Given the antiquity and centrality of the question, the status of creation was unsurprisingly one of the great debates of the Reformation time. Very broadly speaking, the evangelicals of the Reform asserted the goodness of original nature in principle, and took redemption to be about getting nature back on track toward its primally intended maturation, whereas the Papalists stood for the primacy of supernature in principle, and took redemption to be about the restoration of the gift of supernature. Decidedly different ideas about the pattern of Christian life in this world followed from these different from principles.

Along with the “political Hebraism” of the Reformation, lately noticed by academics, we might speak too of a project of “cultural Hebraism,”  a Lutheran and finally pan-Protestant embrace of precisely the “carnality” of creation which in the two-tier Roman schema had and has, despite its empty propaganda about sacramentality and “incarnation,”  a decidedly inferior and dangerous character compared to “supernature.” [2] But the disputes were not entirely between Papalism and the Reform. There were disputes within Papalism about first and last things, and disputes among Protestants about them too.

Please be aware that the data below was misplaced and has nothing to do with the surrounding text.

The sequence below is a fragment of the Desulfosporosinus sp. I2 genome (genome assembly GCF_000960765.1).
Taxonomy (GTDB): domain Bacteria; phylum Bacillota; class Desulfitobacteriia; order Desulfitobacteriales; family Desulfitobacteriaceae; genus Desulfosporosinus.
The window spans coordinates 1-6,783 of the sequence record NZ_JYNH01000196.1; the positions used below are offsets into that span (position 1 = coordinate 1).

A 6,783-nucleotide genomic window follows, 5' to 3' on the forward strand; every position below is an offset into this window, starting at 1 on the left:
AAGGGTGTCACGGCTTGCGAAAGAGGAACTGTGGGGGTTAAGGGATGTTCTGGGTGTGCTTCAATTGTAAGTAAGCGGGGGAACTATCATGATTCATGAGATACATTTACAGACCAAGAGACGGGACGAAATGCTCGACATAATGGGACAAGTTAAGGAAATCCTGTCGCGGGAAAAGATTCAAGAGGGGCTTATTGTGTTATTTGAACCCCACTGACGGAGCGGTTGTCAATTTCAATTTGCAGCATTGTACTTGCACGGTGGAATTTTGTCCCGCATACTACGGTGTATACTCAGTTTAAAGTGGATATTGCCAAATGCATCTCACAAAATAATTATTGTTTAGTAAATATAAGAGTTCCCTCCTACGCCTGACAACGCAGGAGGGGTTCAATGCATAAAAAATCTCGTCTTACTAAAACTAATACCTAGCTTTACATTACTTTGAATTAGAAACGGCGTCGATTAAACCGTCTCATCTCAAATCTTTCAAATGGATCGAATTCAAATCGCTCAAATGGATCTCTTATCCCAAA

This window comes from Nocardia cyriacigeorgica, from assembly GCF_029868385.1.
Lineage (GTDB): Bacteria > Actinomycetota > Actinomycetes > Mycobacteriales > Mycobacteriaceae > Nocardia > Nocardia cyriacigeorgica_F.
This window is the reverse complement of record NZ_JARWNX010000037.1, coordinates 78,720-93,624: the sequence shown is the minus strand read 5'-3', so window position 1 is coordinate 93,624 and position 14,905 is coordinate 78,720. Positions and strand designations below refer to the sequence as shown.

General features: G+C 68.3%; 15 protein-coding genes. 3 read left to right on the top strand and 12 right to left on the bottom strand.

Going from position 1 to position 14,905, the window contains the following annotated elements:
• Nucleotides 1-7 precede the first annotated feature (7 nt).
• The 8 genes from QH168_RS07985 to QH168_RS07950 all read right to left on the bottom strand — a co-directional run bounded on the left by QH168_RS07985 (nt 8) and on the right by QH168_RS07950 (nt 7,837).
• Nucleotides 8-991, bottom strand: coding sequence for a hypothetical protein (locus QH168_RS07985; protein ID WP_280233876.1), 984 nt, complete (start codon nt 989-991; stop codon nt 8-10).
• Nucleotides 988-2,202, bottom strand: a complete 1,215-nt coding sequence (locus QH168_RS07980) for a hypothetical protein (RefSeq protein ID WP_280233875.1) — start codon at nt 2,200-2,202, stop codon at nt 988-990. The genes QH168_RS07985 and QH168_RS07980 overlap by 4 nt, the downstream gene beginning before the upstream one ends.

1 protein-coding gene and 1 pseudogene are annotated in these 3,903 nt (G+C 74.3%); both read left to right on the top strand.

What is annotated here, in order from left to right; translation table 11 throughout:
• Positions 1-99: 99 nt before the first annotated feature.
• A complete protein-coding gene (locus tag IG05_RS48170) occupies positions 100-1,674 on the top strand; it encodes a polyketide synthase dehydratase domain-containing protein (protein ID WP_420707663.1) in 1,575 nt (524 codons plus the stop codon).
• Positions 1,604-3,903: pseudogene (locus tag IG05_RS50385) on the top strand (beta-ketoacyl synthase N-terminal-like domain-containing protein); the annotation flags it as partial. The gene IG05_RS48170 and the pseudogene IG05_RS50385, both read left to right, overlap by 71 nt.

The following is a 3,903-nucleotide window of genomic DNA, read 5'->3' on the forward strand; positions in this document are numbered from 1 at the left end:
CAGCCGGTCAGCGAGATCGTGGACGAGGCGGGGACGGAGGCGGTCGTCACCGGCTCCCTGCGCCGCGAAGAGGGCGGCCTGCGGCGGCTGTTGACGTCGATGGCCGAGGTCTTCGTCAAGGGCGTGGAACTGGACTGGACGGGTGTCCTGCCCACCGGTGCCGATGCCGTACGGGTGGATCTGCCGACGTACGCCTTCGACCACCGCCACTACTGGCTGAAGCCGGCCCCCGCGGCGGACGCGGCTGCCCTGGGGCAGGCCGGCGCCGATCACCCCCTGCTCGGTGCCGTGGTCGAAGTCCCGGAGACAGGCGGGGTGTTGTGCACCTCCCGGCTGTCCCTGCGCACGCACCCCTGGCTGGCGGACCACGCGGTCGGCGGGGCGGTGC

And there still are.

Dr. Nelson Kloostermann of Worldview Resources International was kind enough to endorse the book, and some other eminent scholars will be adding their endorsements in the coming weeks.  Here’s what Nelson Kloostermann had to say:

“These essays serve helpfully to advance several important conversations occurring today on a number of fronts within Reformed theology and life. The subject range is broad enough to attract a wide range of participants into the conversation, and the comprehensive attention given by each author is sufficient to lead readers deeper into the relevant sources. But let the reader be warned: the history of ideas, including theological ideas, is neither as linear nor as univocal as we are often led to believe. In these essays you will encounter a number of iconoclastic claims, which simply means that you will be given the opportunity to join an expanding community of those who now have something more to think about. Enjoy!”

One thought on “Introducing For the Healing of the Nations

  1. Pingback: For the Healing of the Nations - de Deo